History of Scientific Women

Main achievements:
First female astronomer in ancient Greece

Aglaonice, also known as Aganice of Thessaly, is cited as the first female astronomer in ancient Greece. She is mentioned in the writings of Plutarch and Apollonius of Rhodes as the daughter of Hegetor of Thessaly or as the daughter of Hegemon. She was regarded as a sorceress for her ability to make the moon disappear from the sky, which has been taken to mean she could predict the time and general area where a lunar eclipse would occur. A number of female astrologers, apparently regarded as sorcerers, were associated with Aglaonice. They were known as the "witches of Thessaly" and were active from the 1st to 3rd centuries BC.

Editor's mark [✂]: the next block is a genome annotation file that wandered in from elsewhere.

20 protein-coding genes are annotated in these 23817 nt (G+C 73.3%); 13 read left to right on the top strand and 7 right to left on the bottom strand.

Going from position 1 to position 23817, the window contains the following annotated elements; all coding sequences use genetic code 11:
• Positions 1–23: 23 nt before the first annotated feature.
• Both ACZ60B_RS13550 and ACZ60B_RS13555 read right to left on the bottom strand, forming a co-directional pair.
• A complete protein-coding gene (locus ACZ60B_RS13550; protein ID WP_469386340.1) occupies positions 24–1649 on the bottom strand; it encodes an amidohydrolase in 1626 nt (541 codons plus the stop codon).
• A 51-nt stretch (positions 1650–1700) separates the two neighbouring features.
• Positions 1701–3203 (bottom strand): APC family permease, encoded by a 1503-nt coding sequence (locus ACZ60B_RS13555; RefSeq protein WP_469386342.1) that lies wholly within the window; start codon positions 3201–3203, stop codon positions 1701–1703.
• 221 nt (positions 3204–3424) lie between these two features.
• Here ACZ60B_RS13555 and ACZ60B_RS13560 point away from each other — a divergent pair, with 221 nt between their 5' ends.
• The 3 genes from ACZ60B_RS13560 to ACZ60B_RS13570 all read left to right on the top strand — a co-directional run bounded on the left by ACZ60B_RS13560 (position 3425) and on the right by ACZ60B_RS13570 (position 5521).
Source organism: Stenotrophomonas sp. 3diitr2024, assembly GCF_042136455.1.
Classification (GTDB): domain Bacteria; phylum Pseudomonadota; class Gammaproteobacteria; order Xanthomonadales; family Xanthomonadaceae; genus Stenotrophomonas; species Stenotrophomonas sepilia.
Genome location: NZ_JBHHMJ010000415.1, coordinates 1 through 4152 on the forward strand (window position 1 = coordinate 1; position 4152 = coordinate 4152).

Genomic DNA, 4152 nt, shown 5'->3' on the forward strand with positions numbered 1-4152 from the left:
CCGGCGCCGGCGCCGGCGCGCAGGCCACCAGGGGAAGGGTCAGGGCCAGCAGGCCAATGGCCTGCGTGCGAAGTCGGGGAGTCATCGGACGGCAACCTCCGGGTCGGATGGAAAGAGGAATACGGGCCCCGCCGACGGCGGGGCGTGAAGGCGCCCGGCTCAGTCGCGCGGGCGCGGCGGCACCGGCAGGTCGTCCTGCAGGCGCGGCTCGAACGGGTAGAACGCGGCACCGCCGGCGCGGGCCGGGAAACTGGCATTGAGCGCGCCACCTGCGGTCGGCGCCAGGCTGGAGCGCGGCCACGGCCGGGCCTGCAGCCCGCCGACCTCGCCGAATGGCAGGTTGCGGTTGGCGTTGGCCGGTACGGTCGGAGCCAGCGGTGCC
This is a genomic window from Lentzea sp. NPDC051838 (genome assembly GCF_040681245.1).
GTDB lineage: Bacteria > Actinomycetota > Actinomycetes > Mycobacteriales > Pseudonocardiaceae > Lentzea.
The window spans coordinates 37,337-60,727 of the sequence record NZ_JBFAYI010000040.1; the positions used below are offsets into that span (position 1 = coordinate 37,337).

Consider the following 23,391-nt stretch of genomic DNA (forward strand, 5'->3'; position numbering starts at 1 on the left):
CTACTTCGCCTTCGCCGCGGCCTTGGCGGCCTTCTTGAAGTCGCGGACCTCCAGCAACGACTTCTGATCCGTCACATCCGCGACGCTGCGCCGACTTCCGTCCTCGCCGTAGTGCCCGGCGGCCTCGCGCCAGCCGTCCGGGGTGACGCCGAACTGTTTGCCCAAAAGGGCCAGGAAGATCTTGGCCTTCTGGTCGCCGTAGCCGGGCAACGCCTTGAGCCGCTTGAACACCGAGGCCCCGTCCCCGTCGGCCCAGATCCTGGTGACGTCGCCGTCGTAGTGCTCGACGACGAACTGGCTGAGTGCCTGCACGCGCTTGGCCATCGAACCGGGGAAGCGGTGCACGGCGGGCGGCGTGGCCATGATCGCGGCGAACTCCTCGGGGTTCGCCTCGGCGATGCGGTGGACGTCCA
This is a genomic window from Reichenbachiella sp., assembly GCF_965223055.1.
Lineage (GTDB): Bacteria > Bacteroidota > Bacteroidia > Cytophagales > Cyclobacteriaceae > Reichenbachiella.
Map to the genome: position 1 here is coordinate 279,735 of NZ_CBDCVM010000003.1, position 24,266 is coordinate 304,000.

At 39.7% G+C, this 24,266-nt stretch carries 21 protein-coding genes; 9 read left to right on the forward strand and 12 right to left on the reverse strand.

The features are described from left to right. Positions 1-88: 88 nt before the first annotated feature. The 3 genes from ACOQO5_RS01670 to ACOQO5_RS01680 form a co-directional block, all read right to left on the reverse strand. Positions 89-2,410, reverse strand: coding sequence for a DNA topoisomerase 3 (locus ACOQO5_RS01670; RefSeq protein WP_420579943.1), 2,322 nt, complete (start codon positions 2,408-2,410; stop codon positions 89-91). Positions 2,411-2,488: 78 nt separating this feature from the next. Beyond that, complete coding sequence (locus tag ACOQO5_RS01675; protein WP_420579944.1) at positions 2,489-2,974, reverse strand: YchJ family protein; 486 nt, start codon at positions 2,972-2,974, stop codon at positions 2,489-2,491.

In Plato’s Gorgias (circa 380 BCE), Socrates speaks of “the Thessalian enchantresses, who, as they say, bring down the moon from heaven at the risk of their own perdition.” Plutarch wrote that she was “thoroughly acquainted with the periods of the full moon when it is subject to eclipse, and, knowing beforehand the time when the moon was due to be overtaken by the earth’s shadow, imposed upon the women, and made them all believe that she was drawing down the moon.” One of the craters of the planet Venus is named after Aglaonice. As "Aglaonice", she is a character in the Jean Cocteau movie Orpheus, where she is a friend of Eurydice and leader of the "League of Women". Aglaonice is a featured figure on Judy Chicago's installation piece The Dinner Party, being represented as one of the 999 names on the Heritage Floor. A Greek proverb makes reference to Aglaonice's alleged boasting: "Yes, as the moon obeys Aglaonice".

Source: Wikipedia